Our CEO, Euan Murdoch reflects upon his recent trip to the Steinway factory in Hamburg to select the Centre's new Model D concert grand piano.
As a cellist, I am used to the idea of a fine musical instrument improving with age. It is well-known even outside musical circles that many of the world’s most exquisite violins, violas and cellos are in their prime several hundred years after they were built. So, it may come as a surprise to read that as we approach Melbourne Recital Centre’s 10th anniversary next year that we have already embarked on the difficult journey to find worthy replacements for three of the most important parts of the Centre’s musical soul; the Steinway grand pianos that live in Elisabeth Murdoch Hall and the Primrose Potter Salon.
These superb instruments (two Model Ds and a Model C) were specially selected from the Steinway factory in Hamburg by pianists Piers Lane and Stephen McIntyre prior to the Centre’s opening in 2009, and have given voice over the past decade to some of the greatest pianists from around the world, including Murray Perahia, Angela Hewitt, Garrick Ohlsson, Imogen Cooper, Stephen Hough, Joyce Yang, Nikolai Demidenko, Daniil Trifonov, and Nelson Freire. They have also met the exacting musical demands of many of Australia’s finest pianists, including Caroline Almonte, Ian Munro, Benjamin Martin, Timothy Young, Ronald Farren-Price, and of course Stephen McIntyre and Piers Lane.
Each with more than 12,000 individual components, many of them moving and subject to wear-and-tear, the Centre’s Steinways have spent the past decade in the expert care of master technician, Ulrich Gerhartz, Steinway’s Director of Concert and Artist’s Services. Considered the preeminent maestro of the piano technician world, Ulrich is based in the United Kingdom but travels extensively to ensure the pianos under his care are kept in immaculate condition.
Although our pianos here at the Centre are some of the most carefully maintained instruments in the world, the precise tolerances required of their thousands of moving parts means that, much like an elite racing car, a piano needs to be fairly young to perform at its very best. And so, it was with a great sense of responsibility that I flew to the Steinway showroom in Hamburg in September this year to meet with Ulrich and Piers to help select our new piano.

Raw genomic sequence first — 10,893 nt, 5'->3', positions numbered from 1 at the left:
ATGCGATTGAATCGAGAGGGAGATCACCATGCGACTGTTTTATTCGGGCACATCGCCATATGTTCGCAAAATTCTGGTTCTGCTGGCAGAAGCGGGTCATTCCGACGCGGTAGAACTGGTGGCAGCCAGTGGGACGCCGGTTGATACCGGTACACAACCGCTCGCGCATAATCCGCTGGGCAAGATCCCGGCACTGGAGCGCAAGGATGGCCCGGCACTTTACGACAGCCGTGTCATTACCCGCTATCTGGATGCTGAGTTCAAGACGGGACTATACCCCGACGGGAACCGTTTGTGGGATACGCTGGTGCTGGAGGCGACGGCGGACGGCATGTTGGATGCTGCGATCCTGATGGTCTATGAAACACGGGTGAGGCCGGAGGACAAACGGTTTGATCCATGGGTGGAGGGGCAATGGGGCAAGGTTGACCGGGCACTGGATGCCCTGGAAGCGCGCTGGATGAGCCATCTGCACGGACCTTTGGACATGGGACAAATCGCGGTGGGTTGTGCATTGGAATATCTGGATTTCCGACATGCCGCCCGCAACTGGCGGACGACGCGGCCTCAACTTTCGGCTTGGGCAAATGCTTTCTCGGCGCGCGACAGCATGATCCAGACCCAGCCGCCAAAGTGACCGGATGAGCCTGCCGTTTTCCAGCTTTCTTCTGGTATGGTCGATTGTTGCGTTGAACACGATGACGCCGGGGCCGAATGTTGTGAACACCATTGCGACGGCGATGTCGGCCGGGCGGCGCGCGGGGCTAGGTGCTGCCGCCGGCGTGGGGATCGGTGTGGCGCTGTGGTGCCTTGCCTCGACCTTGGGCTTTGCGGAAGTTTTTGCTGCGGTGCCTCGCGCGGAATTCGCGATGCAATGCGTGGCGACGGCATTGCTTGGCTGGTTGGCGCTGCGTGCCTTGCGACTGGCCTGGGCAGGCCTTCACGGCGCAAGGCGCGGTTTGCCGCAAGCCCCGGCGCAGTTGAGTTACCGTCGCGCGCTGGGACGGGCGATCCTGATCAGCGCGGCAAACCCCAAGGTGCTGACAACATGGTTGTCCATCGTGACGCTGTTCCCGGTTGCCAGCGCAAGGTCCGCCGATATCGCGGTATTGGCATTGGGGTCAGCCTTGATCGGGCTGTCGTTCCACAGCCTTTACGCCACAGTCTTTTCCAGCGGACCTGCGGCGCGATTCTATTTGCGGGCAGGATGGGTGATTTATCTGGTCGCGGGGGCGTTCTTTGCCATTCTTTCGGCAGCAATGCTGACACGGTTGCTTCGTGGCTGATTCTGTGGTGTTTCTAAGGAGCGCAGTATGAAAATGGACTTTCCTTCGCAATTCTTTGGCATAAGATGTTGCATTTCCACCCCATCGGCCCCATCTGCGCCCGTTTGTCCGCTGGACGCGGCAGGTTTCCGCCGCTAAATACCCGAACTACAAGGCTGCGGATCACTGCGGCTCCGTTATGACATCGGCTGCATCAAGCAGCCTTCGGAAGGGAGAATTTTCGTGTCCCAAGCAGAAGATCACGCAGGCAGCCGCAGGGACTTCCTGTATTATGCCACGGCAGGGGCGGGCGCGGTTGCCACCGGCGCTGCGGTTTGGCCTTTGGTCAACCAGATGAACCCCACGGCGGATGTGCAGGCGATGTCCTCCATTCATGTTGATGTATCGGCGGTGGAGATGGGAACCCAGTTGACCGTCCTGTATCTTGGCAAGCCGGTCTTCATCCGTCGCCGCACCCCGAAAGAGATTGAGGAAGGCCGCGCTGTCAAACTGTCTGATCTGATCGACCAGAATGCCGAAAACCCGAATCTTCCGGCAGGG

The first of the Centre’s three Steinways to be retired will be the Elisabeth Murdoch Hall’s much-loved D 936. A very special instrument noted for its incredible warmth of tone and uniquely expressive colour pallet, D 936 has been nicknamed the “Brahms” since its earliest days at the Centre. Described by Garrick Ohlsson as “A glorious piano…particularly the una corda voicing”, and by Andrew Tyson as “one of the most beautiful instruments I’ve ever played”, D 936 has been the overwhelming favourite of concert pianists for playing solo recitals. Piers particularly noted that when he first selected it 10 years ago that it is a piano which “provides you with ideas as an artist which you may not have imagined possible.”
These were the hard-to-define but critical musical qualities we had in mind when Piers, Ulrich and I arrived to an incredibly warm welcome at Steinway’s Hamburg showroom. As just one example of their incredible attention to detail, they had even put up an Australian flag for us!
As a representative of Steinway, Ulrich was with us to advise on technical matters. Piers had the job of putting each of the seven new Steinway Ds that they had pre-selected for us through its paces, and I had enviable task (but weighty responsibility) of providing Piers with an extra set of ears. (I also had to bring the cheque book!)